Also, you are a burden to others when you dont have a car in this country. When you want to go short distances or to places that you cant walk to, take the bus/train to, and the cab is too expensive then you have to rely on others or not go at all. I love having the freedom to not rely on others to drive me to places I want to go to.
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Old 11-09-2010, 09:33 AM
Status: "could've~would've~should've used 'have', not 'of'" (set 22 days ago)
 
Location: A Yankee in northeast TN
10,507 posts, read 14,335,765 times
Reputation: 23357
Quote:
Originally Posted by Animalseeking View Post
Before WWII, very few Americans owned cars. Cities were dense, walkable, and well-connected with electric trolleys. MUCH less energy was spent on the simple act of getting around. Our national train system was the envy of the world, so people could travel to most destinations without a car and businesses could ship merchandise without the need for trucks. Once again, MUCH less energy was spent for travel and shipping.
A slightly different take on this...
Before there were cars and trucks there were horses. From various articles I have read over the years I get the impression that cars and trucks simply replaced horses for most transportation needs.
I'm a little skeptical that cities are or were ever mainly about trolleys, bikes, and foot traffic. (Even in NYC car ownership in 2006 was around 46% of the population, and NYC has the highest rate of public transportation use in the country. Transportation in New York City - Wikipedia, the free encyclopedia) Car free sounds great in theory but I'm not convinced that it is or was practical in all but a few places in the US.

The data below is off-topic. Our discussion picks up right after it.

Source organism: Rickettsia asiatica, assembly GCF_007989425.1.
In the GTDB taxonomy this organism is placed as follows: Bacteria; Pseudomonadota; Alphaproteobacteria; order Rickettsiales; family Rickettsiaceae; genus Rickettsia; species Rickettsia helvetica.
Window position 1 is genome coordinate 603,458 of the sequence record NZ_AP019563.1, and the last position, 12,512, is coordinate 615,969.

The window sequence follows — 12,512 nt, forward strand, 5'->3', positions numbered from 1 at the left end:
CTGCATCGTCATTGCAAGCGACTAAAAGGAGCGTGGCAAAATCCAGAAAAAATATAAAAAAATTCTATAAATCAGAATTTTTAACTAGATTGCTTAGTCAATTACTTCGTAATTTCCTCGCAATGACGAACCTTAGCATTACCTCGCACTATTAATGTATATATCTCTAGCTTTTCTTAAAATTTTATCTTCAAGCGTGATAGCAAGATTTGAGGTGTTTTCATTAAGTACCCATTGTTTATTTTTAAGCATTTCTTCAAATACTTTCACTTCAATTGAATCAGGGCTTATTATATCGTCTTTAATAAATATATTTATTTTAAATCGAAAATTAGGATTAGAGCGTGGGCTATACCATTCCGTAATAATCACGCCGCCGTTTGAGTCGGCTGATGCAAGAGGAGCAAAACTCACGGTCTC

Interesting little article about transportation in cities before the age of the automobile. Apparently this is not a new concern. URBAN POLLUTION-Many long years ago
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Old 11-09-2010, 09:39 AM
 
Location: West Cobb County, GA (Atlanta metro)
9,188 posts, read 30,240,266 times
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One of the cable channels had an interesting documentary some time ago about how the oil industry had invested heavily in so many things decades ago, and how they would control transit issues.

For instance, they played a big part in the dismantling of commuter rail systems in many cities, and promoted express bus services in it's place.

Another thing - supposedly, a company that built monorail type systems approached the city of L.A. decades ago and wanted to use the city as a model for their system. They offered to build and upkeep the entire system for FREE, using it as an example other cities could look to. The oil company lawyers stepped in in various incarnations, stifled it, and the city with with a bus system instead.

There were lots of other examples on whatever this show was, but it all pretty much boiled down to oil companies stepping on anything that didn't benefit them.